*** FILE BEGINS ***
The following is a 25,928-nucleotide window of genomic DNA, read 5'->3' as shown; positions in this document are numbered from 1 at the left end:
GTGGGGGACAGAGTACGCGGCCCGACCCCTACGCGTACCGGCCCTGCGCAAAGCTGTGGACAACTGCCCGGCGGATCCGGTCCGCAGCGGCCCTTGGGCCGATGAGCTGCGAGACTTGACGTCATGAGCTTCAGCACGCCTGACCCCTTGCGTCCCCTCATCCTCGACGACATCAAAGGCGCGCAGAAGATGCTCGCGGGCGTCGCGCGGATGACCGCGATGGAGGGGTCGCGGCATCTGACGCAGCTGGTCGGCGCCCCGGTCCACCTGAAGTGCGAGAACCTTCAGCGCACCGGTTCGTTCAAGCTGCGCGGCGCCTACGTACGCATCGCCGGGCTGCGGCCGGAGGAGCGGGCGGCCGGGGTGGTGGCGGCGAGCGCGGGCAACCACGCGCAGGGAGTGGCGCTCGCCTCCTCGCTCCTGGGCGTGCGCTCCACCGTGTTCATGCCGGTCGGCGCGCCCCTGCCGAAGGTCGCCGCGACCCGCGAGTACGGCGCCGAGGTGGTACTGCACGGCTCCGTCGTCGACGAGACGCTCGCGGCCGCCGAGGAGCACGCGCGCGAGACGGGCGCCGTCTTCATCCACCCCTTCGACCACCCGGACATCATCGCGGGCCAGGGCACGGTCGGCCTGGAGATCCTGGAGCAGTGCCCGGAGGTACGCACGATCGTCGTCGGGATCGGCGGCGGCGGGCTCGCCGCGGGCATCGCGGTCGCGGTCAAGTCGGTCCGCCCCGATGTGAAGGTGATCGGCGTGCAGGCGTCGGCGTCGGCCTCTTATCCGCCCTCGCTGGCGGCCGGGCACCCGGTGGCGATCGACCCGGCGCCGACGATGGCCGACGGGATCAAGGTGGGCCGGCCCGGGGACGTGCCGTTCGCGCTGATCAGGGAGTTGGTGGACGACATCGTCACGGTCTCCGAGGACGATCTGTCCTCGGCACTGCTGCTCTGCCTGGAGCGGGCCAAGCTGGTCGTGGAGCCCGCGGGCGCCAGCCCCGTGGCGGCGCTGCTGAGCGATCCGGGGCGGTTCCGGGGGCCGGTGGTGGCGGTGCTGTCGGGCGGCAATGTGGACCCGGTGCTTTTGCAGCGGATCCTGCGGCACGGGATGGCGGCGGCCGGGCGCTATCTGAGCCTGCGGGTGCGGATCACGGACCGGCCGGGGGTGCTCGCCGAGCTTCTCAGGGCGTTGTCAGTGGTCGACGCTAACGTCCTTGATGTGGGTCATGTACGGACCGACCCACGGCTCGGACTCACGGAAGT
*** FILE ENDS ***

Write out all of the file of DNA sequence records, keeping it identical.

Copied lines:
The following is a 25,928-nucleotide window of genomic DNA, read 5'->3' as shown; positions in this document are numbered from 1 at the left end:
GTGGGGGACAGAGTACGCGGCCCGACCCCTACGCGTACCGGCCCTGCGCAAAGCTGTGGACAACTGCCCGGCGGATCCGGTCCGCAGCGGCCCTTGGGCCGATGAGCTGCGAGACTTGACGTCATGAGCTTCAGCACGCCTGACCCCTTGCGTCCCCTCATCCTCGACGACATCAAAGGCGCGCAGAAGATGCTCGCGGGCGTCGCGCGGATGACCGCGATGGAGGGGTCGCGGCATCTGACGCAGCTGGTCGGCGCCCCGGTCCACCTGAAGTGCGAGAACCTTCAGCGCACCGGTTCGTTCAAGCTGCGCGGCGCCTACGTACGCATCGCCGGGCTGCGGCCGGAGGAGCGGGCGGCCGGGGTGGTGGCGGCGAGCGCGGGCAACCACGCGCAGGGAGTGGCGCTCGCCTCCTCGCTCCTGGGCGTGCGCTCCACCGTGTTCATGCCGGTCGGCGCGCCCCTGCCGAAGGTCGCCGCGACCCGCGAGTACGGCGCCGAGGTGGTACTGCACGGCTCCGTCGTCGACGAGACGCTCGCGGCCGCCGAGGAGCACGCGCGCGAGACGGGCGCCGTCTTCATCCACCCCTTCGACCACCCGGACATCATCGCGGGCCAGGGCACGGTCGGCCTGGAGATCCTGGAGCAGTGCCCGGAGGTACGCACGATCGTCGTCGGGATCGGCGGCGGCGGGCTCGCCGCGGGCATCGCGGTCGCGGTCAAGTCGGTCCGCCCCGATGTGAAGGTGATCGGCGTGCAGGCGTCGGCGTCGGCCTCTTATCCGCCCTCGCTGGCGGCCGGGCACCCGGTGGCGATCGACCCGGCGCCGACGATGGCCGACGGGATCAAGGTGGGCCGGCCCGGGGACGTGCCGTTCGCGCTGATCAGGGAGTTGGTGGACGACATCGTCACGGTCTCCGAGGACGATCTGTCCTCGGCACTGCTGCTCTGCCTGGAGCGGGCCAAGCTGGTCGTGGAGCCCGCGGGCGCCAGCCCCGTGGCGGCGCTGCTGAGCGATCCGGGGCGGTTCCGGGGGCCGGTGGTGGCGGTGCTGTCGGGCGGCAATGTGGACCCGGTGCTTTTGCAGCGGATCCTGCGGCACGGGATGGCGGCGGCCGGGCGCTATCTGAGCCTGCGGGTGCGGATCACGGACCGGCCGGGGGTGCTCGCCGAGCTTCTCAGGGCGTTGTCAGTGGTCGACGCTAACGTCCTTGATGTGGGTCATGTACGGACCGACCCACGGCTCGGACTCACGGAAGT